Bone broth has become popular in recent years thanks to the Paleo diet, which focuses on meat, fish, vegetables, nuts, and seeds, foods that our hunter-gatherer ancestors ate.
However, today, bone broth has become “fashionable”, an important ingredient in weight loss plans.
This “water of life” food is also said to be rich in nutrients with a host of health benefits, including smoothing wrinkles, reducing joint pain, strengthening bones, and increasing muscle mass. Strengthens immunity, detoxifies and heals the intestines.
Bone broth can be added with some vegetable and mushroom ingredients. (Illustration)
Is bone broth really that good? Here’s what we know – and what we don’t know about bone broth.
What is bone broth?
For centuries, housewives and chefs have stewed bones for broth for soups, sauces, steaming…
Bone broth, also known as broth, is made by simmering the bones and joints of animals for a long time (sometimes up to an entire day), along with water. Sometimes a little vinegar, wine, vegetables and herbs can be added.
This process breaks down the collagen structure in the animal’s tissues to form gelatin, which gives bone broth its consistency. Collagen, the most abundant protein source in the body, is a major component of connective tissue found in bones, cartilage, tendons, skin, and several other tissues.
Common broth, on the other hand, is usually made from simmering meat, vegetables, herbs, and spices in water. It may or may not contain bones, and often it has more meat than bones.
These days, you can even make bone broth by purchasing powdered or frozen forms from grocery stores, wellness stores, and online.
Nutritional value of bone broth
The nutritional value of bone broth varies depending on the amount and type of bone used (e.g. beef, chicken, fish) and cooking time. The longer it simmers, the more collagen and nutrients from the bones seep out.
Thanks to the collagen content, bone broth can be a good source of protein, providing about 5-15g in each bowl. (For the sake of comparison, imagine one large egg providing about 13g of protein.)
Animal bones are a good source of calcium, magnesium, phosphorus and potassium. It is also rich in other trace minerals. However, the actual amount of minerals found in home-made bone broths is unknown.
Nutritional value labels on commercially prepared bone broth products indicate that they are low in minerals. To increase the nutritional value of the homemade broth, some vegetables such as carrots, leafy greens and onions can be added.
Broth is usually from meats, vegetables can be added. (Illustration)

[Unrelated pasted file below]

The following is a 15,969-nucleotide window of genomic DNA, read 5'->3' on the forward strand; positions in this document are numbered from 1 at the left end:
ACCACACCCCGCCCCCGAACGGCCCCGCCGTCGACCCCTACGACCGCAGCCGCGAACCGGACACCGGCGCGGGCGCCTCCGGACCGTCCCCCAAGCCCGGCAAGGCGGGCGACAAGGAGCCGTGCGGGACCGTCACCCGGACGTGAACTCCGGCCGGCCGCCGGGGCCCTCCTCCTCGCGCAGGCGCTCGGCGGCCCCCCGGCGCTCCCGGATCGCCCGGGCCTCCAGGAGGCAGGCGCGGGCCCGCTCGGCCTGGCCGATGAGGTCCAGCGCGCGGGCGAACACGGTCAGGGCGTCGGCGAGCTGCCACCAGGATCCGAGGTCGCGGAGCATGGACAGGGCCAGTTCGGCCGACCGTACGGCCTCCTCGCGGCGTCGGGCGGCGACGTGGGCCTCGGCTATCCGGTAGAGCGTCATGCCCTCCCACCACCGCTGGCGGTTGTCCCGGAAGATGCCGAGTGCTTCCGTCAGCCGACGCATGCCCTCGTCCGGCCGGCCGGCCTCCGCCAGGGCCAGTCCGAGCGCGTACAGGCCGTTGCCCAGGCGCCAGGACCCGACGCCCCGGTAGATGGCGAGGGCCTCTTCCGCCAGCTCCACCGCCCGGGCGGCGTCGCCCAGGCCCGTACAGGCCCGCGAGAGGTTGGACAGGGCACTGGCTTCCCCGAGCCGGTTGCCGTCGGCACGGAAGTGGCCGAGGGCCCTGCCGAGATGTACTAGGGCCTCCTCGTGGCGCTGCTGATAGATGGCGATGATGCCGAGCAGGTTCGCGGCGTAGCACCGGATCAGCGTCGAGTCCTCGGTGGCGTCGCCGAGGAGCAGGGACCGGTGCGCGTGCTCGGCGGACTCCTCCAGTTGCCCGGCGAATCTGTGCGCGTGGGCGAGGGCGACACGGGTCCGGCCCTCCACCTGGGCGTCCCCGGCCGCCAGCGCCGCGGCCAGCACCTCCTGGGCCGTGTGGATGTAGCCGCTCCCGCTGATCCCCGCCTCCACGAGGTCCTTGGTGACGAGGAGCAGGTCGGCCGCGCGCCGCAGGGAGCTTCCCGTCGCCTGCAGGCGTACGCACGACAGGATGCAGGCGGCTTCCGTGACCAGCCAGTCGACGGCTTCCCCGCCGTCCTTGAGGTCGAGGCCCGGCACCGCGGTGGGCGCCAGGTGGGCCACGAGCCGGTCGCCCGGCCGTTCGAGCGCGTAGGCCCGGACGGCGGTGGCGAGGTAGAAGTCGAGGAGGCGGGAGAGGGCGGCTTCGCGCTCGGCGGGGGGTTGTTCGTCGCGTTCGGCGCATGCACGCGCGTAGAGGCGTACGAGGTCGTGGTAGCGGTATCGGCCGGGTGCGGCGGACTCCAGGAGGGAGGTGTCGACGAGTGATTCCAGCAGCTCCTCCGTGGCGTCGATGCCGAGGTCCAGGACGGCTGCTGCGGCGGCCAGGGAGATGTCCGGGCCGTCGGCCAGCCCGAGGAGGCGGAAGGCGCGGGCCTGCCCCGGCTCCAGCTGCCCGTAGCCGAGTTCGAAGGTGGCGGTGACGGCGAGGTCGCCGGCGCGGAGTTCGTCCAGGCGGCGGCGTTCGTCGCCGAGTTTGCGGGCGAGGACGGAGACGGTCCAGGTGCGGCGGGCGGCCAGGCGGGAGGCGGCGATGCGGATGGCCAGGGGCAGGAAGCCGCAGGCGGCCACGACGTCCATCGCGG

Health benefits of bone broth
The much-vaunted benefits of bone broth come from each of its ingredients, especially collagen, not the water itself.
Although some studies have shown that supplementing with hydrolyzed collagen (a fibrous protein present in the extracellular matrix of living cells) improves skin hydration and elasticity in women, bone broth has not been proven to be effective. Tested for its ability to prevent skin aging.
The same goes for bone and joint health. The evidence for collagen supplementation is weak, but the effect of bone broth on bone and joint health is unknown.
The collagen in bone broth doesn’t go directly to your skin, bones or joints. When digested, collagen, like all protein-rich foods, is broken down into amino acids.
Experts think these amino acids will be used where they are needed most at the time, for example, to repair muscle tissue, synthesize hormones or enzymes, or support the immune system.
What about the benefits of detoxing the body or healing the gut? Obviously, bone broth may contain certain nutrients and amino acids that are beneficial for detoxifying the liver and maintaining healthy intestinal cells, but that doesn’t prove that drinking bone broth has any effect. push these processes.
The nutritional value of bone broth depends on the type of bone used, the simmering time… (Artwork)
As for weight loss, adding bone broth (with about 30 to 60 calories per bowl), to a low carb (carb) diet and also including intermittent fasting, you will lose some weight. kg, but don’t assume it’s the bone broth.
In conclusion, the “miracle” benefits of bone broth have been largely untested and therefore unfounded.
However, that doesn’t mean you shouldn’t use bone broth. Obviously, it’s delicious, it provides protein, and depending on the ingredients used for the simmering, it can be a good source of vitamins and minerals. But don’t expect miraculous effects and treat this as a “superfood”.
at Blogtuan.info – Source: Eva.vn – Read the original article here